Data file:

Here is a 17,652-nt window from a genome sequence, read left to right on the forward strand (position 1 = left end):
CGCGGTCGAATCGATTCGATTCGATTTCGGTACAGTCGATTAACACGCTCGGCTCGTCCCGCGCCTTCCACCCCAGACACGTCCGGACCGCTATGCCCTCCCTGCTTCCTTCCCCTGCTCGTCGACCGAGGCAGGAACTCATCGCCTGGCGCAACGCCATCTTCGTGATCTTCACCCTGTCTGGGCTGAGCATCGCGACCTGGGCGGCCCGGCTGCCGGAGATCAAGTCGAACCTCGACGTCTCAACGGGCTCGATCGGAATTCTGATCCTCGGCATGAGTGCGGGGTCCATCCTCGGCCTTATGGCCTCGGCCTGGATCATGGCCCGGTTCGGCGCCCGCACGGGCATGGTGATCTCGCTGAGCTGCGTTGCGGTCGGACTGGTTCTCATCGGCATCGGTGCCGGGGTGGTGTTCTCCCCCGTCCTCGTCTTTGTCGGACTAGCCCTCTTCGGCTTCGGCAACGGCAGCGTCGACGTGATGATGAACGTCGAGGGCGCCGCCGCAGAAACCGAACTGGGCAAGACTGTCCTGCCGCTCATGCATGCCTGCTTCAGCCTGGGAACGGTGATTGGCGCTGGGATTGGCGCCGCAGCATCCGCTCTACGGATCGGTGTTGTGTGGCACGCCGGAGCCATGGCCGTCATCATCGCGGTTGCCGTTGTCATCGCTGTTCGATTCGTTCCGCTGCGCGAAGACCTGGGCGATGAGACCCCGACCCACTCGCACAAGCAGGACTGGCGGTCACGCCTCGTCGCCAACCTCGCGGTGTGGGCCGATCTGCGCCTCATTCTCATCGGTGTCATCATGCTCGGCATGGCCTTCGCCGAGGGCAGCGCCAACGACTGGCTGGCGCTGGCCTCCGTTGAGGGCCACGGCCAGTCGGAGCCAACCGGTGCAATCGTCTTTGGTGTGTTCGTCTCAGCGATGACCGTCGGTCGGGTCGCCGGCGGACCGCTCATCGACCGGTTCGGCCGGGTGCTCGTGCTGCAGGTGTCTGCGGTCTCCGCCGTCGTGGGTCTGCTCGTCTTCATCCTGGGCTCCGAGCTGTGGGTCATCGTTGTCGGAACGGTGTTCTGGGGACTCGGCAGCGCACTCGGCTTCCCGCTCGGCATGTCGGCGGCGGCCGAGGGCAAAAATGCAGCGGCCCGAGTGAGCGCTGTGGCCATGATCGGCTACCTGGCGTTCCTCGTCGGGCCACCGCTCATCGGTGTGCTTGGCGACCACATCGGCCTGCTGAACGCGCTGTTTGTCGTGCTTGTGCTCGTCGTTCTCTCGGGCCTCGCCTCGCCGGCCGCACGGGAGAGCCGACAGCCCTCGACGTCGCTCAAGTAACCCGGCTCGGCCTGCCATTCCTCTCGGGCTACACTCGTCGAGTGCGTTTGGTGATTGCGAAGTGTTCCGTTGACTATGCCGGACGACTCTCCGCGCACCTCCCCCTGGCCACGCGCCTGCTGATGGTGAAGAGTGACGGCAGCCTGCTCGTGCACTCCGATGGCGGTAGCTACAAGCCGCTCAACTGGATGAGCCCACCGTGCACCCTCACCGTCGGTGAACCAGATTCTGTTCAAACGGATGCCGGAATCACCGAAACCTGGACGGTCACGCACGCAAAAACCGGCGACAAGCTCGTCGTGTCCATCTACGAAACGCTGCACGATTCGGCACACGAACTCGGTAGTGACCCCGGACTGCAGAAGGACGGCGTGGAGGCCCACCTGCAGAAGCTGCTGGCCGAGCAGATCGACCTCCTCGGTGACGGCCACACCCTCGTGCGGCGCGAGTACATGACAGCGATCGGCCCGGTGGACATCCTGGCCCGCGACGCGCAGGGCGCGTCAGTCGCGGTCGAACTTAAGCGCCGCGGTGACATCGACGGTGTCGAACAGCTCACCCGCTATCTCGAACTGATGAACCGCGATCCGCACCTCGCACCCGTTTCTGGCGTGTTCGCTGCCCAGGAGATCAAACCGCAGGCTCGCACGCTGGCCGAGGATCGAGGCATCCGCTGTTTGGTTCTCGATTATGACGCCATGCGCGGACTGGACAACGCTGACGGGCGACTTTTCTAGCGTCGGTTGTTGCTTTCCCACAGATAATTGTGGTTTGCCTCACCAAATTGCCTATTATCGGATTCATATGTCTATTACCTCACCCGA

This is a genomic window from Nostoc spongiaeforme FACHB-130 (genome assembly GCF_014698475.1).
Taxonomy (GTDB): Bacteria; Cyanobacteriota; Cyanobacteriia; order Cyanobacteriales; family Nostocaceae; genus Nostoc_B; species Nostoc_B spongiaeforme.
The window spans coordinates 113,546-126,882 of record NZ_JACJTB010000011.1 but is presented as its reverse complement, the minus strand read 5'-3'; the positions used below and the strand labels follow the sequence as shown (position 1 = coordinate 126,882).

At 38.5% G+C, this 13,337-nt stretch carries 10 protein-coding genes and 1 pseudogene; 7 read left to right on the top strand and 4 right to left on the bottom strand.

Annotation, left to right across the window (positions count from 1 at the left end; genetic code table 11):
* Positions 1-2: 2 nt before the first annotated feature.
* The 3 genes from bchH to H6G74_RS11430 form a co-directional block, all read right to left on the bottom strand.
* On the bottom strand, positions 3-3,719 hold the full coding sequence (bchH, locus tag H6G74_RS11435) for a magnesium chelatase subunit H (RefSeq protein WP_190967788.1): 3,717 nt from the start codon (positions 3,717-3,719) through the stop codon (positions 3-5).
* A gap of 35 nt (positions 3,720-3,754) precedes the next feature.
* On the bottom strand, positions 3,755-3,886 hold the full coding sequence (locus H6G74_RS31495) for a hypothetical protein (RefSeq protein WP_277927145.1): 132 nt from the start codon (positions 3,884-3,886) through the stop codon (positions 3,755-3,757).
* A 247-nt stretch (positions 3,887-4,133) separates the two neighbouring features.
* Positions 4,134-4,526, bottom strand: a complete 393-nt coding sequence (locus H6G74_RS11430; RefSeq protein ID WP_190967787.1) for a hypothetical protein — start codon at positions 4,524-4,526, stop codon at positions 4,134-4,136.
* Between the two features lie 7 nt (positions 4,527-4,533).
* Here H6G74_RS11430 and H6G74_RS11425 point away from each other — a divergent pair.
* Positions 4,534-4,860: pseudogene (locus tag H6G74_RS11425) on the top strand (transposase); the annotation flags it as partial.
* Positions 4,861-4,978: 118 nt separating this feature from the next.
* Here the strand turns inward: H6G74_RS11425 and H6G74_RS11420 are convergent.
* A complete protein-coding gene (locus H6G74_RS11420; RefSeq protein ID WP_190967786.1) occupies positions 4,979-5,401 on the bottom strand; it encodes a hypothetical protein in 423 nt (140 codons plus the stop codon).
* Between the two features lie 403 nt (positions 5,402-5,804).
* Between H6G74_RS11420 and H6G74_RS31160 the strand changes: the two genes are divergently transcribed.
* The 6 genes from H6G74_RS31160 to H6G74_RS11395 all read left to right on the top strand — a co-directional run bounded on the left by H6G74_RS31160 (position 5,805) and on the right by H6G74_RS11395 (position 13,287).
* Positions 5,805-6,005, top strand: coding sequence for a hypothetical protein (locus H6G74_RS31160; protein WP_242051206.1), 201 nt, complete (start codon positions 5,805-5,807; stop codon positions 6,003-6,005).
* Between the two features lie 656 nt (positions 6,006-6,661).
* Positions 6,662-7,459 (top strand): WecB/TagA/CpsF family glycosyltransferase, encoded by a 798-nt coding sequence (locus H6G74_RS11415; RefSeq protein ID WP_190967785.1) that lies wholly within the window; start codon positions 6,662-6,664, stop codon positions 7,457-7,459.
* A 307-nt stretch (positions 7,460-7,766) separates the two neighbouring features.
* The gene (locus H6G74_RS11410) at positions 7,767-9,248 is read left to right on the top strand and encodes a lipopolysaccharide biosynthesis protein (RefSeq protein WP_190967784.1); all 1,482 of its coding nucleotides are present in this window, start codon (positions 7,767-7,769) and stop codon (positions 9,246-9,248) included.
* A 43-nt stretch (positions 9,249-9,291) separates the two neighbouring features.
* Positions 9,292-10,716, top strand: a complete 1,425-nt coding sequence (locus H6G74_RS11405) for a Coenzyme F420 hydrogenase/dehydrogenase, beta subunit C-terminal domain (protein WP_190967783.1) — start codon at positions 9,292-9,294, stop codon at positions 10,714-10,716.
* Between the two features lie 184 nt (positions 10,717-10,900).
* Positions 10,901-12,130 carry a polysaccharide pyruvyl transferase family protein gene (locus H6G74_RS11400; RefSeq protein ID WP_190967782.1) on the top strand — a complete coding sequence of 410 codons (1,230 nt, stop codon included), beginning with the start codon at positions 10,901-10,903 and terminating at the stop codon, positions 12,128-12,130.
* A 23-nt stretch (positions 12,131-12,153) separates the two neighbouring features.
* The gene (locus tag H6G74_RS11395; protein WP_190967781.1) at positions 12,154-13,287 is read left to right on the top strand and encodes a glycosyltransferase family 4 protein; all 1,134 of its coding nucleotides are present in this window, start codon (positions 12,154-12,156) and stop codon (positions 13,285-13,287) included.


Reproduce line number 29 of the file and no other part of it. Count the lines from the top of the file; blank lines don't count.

* A 43-nt stretch (positions 9,249-9,291) separates the two neighbouring features.